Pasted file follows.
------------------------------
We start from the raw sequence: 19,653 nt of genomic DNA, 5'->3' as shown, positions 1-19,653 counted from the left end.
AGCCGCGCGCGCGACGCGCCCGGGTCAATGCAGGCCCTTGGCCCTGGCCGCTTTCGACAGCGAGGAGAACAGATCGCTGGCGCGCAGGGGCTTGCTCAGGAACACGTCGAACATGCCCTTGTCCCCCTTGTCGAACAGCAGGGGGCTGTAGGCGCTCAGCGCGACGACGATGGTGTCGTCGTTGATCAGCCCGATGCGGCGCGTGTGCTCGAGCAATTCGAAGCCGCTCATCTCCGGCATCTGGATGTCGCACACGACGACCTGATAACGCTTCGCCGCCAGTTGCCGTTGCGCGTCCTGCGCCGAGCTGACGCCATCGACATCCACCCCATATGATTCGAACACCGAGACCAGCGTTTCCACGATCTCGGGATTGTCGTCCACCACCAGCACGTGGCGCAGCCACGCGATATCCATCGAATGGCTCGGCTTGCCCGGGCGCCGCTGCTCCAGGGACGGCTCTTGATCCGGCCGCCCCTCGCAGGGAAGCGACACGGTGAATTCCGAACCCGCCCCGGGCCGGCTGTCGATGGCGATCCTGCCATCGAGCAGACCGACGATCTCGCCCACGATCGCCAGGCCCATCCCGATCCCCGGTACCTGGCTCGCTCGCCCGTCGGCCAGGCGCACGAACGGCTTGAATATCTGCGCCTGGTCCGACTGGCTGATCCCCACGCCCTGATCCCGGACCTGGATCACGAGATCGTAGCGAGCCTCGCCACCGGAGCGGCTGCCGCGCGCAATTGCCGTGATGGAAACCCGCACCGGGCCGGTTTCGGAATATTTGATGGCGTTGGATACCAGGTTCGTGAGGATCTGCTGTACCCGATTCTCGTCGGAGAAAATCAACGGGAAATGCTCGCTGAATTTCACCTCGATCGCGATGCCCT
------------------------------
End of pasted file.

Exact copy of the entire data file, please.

We start from the raw sequence: 19,653 nt of genomic DNA, 5'->3' as shown, positions 1-19,653 counted from the left end.
AGCCGCGCGCGCGACGCGCCCGGGTCAATGCAGGCCCTTGGCCCTGGCCGCTTTCGACAGCGAGGAGAACAGATCGCTGGCGCGCAGGGGCTTGCTCAGGAACACGTCGAACATGCCCTTGTCCCCCTTGTCGAACAGCAGGGGGCTGTAGGCGCTCAGCGCGACGACGATGGTGTCGTCGTTGATCAGCCCGATGCGGCGCGTGTGCTCGAGCAATTCGAAGCCGCTCATCTCCGGCATCTGGATGTCGCACACGACGACCTGATAACGCTTCGCCGCCAGTTGCCGTTGCGCGTCCTGCGCCGAGCTGACGCCATCGACATCCACCCCATATGATTCGAACACCGAGACCAGCGTTTCCACGATCTCGGGATTGTCGTCCACCACCAGCACGTGGCGCAGCCACGCGATATCCATCGAATGGCTCGGCTTGCCCGGGCGCCGCTGCTCCAGGGACGGCTCTTGATCCGGCCGCCCCTCGCAGGGAAGCGACACGGTGAATTCCGAACCCGCCCCGGGCCGGCTGTCGATGGCGATCCTGCCATCGAGCAGACCGACGATCTCGCCCACGATCGCCAGGCCCATCCCGATCCCCGGTACCTGGCTCGCTCGCCCGTCGGCCAGGCGCACGAACGGCTTGAATATCTGCGCCTGGTCCGACTGGCTGATCCCCACGCCCTGATCCCGGACCTGGATCACGAGATCGTAGCGAGCCTCGCCACCGGAGCGGCTGCCGCGCGCAATTGCCGTGATGGAAACCCGCACCGGGCCGGTTTCGGAATATTTGATGGCGTTGGATACCAGGTTCGTGAGGATCTGCTGTACCCGATTCTCGTCGGAGAAAATCAACGGGAAATGCTCGCTGAATTTCACCTCGATCGCGATGCCCT